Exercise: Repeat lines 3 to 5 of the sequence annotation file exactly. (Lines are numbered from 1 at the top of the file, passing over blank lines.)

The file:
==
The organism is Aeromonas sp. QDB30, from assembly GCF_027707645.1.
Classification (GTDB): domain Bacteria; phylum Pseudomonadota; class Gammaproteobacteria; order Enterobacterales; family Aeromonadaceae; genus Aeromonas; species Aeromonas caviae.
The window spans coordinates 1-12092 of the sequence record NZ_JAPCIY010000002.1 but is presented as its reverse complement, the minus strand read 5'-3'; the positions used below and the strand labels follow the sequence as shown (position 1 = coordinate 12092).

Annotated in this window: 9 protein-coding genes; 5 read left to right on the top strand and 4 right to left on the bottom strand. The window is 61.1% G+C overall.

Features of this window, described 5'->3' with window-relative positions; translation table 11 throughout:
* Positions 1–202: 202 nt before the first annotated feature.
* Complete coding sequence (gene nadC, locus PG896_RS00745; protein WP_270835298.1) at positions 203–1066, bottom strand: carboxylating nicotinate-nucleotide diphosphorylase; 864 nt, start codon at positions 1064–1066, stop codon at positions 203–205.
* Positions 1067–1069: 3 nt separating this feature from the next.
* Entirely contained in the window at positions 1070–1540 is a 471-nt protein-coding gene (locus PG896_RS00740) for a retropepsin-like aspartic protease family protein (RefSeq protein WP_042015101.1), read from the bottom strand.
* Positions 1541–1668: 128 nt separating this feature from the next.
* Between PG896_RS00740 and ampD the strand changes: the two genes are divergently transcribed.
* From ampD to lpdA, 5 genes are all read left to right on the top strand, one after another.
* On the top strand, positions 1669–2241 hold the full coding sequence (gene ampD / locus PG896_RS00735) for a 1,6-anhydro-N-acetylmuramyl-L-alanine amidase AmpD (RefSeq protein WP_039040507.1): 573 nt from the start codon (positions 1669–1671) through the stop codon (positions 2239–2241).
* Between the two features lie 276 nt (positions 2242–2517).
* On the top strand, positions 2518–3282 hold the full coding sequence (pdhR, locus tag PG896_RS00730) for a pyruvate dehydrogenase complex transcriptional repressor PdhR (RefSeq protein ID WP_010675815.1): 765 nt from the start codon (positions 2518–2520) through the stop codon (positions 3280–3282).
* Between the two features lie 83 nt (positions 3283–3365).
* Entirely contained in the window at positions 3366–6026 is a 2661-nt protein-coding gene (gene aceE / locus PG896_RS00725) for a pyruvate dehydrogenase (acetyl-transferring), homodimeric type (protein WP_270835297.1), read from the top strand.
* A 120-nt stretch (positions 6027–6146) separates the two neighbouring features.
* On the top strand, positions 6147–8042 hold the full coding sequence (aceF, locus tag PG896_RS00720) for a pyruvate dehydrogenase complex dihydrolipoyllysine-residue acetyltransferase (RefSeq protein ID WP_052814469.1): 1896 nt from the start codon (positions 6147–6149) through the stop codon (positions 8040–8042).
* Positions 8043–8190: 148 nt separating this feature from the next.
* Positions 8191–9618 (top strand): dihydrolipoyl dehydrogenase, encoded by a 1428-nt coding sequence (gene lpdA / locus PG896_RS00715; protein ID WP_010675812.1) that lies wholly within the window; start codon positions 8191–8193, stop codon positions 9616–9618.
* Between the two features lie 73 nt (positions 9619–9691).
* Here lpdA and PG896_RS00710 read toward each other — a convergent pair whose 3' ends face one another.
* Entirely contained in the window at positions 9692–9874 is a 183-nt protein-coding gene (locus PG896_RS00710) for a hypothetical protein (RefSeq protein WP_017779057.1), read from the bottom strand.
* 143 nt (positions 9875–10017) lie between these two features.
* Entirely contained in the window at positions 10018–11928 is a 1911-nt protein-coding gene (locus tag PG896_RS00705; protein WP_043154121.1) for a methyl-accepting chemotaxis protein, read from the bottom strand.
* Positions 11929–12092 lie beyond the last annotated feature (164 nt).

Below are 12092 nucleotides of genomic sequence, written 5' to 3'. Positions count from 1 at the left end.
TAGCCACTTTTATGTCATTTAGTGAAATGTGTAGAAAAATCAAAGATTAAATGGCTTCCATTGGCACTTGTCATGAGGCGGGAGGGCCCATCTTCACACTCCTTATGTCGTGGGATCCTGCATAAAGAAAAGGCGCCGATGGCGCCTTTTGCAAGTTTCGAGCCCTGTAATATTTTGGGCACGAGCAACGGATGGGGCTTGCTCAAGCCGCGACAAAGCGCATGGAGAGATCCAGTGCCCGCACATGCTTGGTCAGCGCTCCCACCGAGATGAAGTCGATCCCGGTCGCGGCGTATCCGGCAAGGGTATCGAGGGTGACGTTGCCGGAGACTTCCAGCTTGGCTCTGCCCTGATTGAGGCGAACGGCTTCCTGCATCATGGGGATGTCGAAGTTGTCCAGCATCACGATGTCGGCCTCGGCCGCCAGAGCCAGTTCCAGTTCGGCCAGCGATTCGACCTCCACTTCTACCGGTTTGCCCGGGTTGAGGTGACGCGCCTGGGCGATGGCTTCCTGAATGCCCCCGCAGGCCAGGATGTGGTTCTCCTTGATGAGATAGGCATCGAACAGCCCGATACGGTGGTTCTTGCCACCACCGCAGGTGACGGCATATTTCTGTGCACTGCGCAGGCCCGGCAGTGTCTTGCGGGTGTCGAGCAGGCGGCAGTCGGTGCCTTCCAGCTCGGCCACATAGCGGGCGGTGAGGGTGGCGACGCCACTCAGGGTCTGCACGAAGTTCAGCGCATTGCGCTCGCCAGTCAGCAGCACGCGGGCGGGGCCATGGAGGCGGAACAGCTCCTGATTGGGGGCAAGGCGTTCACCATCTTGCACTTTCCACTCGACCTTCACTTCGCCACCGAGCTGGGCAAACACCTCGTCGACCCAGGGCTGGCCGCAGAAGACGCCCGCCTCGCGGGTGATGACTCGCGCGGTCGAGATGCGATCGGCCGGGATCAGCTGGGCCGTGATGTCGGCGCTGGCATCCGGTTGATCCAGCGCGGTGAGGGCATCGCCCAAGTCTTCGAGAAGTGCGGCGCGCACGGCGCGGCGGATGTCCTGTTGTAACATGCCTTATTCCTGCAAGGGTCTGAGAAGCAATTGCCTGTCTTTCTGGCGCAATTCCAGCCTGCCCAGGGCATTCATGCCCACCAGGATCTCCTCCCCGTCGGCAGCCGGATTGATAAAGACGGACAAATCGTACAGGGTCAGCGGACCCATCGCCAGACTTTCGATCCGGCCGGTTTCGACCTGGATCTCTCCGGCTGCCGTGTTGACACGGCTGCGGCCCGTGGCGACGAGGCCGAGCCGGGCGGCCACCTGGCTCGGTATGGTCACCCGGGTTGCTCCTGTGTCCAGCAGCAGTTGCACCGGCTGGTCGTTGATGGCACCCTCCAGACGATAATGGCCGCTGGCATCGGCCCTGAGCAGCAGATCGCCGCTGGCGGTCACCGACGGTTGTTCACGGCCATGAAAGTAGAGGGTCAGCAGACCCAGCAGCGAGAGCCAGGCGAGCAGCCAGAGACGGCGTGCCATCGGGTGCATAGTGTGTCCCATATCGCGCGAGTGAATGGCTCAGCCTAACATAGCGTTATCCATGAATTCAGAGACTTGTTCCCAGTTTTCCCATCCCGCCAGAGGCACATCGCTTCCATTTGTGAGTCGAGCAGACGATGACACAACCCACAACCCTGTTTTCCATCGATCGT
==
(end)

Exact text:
The window spans coordinates 1-12092 of the sequence record NZ_JAPCIY010000002.1 but is presented as its reverse complement, the minus strand read 5'-3'; the positions used below and the strand labels follow the sequence as shown (position 1 = coordinate 12092).

Annotated in this window: 9 protein-coding genes; 5 read left to right on the top strand and 4 right to left on the bottom strand. The window is 61.1% G+C overall.

Features of this window, described 5'->3' with window-relative positions; translation table 11 throughout: